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Biobased Chemicals

New solvent, Cyrene, takes on NMP

With help from the lab services giant Merck KGaA, Circa sends its biobased solvent into the world

by Michael McCoy
May 30, 2019 | A version of this story appeared in Volume 97, Issue 22


A photo of a bottle of Cyrene solvent.
Credit: Merck KGaA
Merck KGaA is offering Cyrene through its life sciences division.
The structure of N-methyl-2-pyrrolidone.

A small Australian company called Circa Group and the lab services giant Merck KGaA have teamed up to launch a new solvent intended to replace two old but environmentally suspect standbys: N-methyl-2-pyrrolidone (NMP) and dimethyl formamide (DMF).

The launch closely follows Circa’s opening of a prototype plant in Tasmania, Australia, that can produce up to 20 metric tons (t) per year of the solvent, a cellulose-derived molecule named Cyrene. Its chemical name is dihydrolevoglucosenone.

The structure of dihydrolevoglucosenone.

NMP and DMF are big businesses. Merck estimates global production capacities at 125,000 t per year for NMP and 225,000 t for DMF. But the solvents are under environmental scrutiny. The European Union classifies both as substances of very high concern. And, starting May 2020, consumer products containing more than 0.3% NMP will be restricted in the EU.

In the US, NMP is a priority substance under the Toxic Substances Control Act, and several retailers are phasing it out of paint strippers. Users in the chemical industry are also moving away from the solvents. DSM, for example, recently vowed to phase out NMP from its resin-products portfolio by July 2020.

NMP and DMF are members of a family of nitrogen-containing dipolar aprotic solvents that also includes dimethylacetamide. Although these solvents have been under scrutiny for some time, companies continue to use them because they offer high chemical and thermal stability and provide good solvency for a wide range of organic and inorganic compounds. Applications include research as well as industrial uses like drug manufacturing and polymer processing.

Cyrene can’t replace them in every application, but Fabien Deswarte, Circa’s business development manager, says interest is high and initial results promising. Directly and through Merck and a Dutch distributor, Will & Co., Circa has sent samples to hundreds of companies and academic institutions, he says.

Among the firm’s target markets is the production of polyamide-imide, a wire-coating polymer that is one of the largest European outlets for NMP, Deswarte says. Other targets include solvents used to clean electronics and manufacture polyether sulfone and polyvinylidene fluoride membranes.

Cyrene’s origins go back more than a decade, when the paper industry was confronting declining demand and looking for new revenue sources. In Australia, a team led by the paper-industry executive Tony Duncan identified levoglucosenone as a molecule that could be easily derived from cellulose waste.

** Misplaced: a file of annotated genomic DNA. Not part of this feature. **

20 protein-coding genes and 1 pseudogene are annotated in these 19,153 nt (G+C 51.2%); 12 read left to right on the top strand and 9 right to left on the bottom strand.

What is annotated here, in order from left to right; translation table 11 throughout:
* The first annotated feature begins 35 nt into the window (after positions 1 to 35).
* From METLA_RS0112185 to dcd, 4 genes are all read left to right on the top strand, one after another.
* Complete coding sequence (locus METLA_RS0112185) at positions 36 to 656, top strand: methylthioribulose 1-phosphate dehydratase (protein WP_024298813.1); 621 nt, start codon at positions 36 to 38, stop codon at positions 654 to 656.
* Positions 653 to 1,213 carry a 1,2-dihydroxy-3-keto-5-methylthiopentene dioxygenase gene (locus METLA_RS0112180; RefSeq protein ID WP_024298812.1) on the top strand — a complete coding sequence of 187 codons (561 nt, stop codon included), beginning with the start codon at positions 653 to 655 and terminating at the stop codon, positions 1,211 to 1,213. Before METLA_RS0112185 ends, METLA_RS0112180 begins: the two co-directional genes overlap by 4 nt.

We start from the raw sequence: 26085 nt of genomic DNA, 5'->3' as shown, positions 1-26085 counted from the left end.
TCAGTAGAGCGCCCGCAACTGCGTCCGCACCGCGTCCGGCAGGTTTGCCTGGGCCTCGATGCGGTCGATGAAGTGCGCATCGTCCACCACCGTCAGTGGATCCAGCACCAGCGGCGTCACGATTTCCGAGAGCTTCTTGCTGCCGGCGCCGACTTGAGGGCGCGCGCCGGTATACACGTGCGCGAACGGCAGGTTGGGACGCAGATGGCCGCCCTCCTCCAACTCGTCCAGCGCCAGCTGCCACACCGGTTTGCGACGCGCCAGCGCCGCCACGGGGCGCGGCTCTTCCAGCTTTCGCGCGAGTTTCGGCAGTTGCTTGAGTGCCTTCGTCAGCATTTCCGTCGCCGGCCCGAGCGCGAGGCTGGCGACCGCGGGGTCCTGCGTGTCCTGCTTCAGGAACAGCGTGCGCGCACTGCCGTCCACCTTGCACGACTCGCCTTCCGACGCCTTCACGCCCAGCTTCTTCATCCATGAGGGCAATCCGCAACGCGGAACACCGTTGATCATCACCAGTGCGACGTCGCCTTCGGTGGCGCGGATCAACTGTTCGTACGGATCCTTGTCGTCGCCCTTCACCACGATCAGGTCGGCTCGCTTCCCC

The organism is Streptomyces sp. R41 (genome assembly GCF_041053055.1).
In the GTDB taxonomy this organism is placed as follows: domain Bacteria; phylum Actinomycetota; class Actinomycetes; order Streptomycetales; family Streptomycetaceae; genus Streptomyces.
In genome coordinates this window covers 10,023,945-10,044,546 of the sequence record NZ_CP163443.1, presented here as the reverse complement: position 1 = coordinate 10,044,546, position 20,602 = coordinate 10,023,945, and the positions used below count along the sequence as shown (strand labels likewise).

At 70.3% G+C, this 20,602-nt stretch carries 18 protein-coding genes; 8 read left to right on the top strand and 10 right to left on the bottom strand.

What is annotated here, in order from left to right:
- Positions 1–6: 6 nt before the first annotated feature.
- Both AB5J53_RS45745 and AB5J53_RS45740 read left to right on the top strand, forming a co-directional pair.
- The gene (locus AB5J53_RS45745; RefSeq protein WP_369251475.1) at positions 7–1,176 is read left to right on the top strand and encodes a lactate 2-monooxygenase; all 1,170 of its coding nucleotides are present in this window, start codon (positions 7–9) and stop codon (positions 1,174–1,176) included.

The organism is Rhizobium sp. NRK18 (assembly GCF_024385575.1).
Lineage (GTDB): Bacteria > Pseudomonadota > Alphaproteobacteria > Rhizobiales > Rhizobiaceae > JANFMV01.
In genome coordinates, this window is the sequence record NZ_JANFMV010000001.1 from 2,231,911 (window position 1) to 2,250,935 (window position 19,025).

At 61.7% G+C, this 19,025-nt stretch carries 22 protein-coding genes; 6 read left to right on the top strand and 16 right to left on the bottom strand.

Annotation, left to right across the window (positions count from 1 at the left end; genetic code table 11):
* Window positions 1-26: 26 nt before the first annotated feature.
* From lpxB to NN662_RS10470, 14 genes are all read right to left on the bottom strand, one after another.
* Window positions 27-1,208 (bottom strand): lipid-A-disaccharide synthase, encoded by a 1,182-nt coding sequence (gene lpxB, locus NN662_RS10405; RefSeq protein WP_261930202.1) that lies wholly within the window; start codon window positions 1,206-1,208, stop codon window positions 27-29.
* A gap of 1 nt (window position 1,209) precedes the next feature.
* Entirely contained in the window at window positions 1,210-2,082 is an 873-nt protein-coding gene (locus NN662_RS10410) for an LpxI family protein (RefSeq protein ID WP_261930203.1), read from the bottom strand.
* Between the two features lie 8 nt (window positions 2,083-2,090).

After hearing James Clark, a University of York professor and director of the Green Chemistry Centre of Excellence, on the radio, Duncan approached him for help in finding uses for levoglucosenone. “It was a process and product looking for a home,” Clark recalls. His idea was to hydrogenate it and try it as a solvent.

“It turned out to be very, very good,” Clark says. “It’s surprising that a carbohydrate can do this. I can’t claim to fully understand why.”

Since then, Clark has tried Cyrene in a number of applications. Working with research partners in Spain, for example, his group successfully replaced NMP in the exfoliation of graphite to produce graphene. “It works really well—better than NMP,” he says.

Merck got involved about 4 years ago after learning about Cyrene and seeing its potential, says Jane Murray, the firm’s global head of green chemistry. Among other efforts, Merck sponsored Kirsty L. Wilson, a PhD student in Allan Watson’s group at the University of St. Andrews, who studied replacing DMF with Cyrene in medicinal chemistry.

Murray and Deswarte see Merck’s life sciences lab chemicals business as a way to get Cyrene into the hands of industrial researchers who will take the solvent to the marketplace.

For example, Alessandro Napoli, global technology manager for industrial components at Huntsman Advanced Materials, is exploring Cyrene as a replacement for NMP and other solvents. In one project, Napoli’s team used it in place of N-ethyl-2-pyrrolidone in the polymerization and dispersion of a specialty polyimide. Although Cyrene was not a drop-in replacement, the results were promising, he says.

It’s a long way from good lab results to the commercial marketplace, Napoli acknowledges. Performance in real-world applications needs to be tested. And Huntsman needs assured supplies at an acceptable price. But Napoli is excited to be on the leading edge of solvent replacement. “For us it’s been a great opportunity to explore something new and emerging,” he says.



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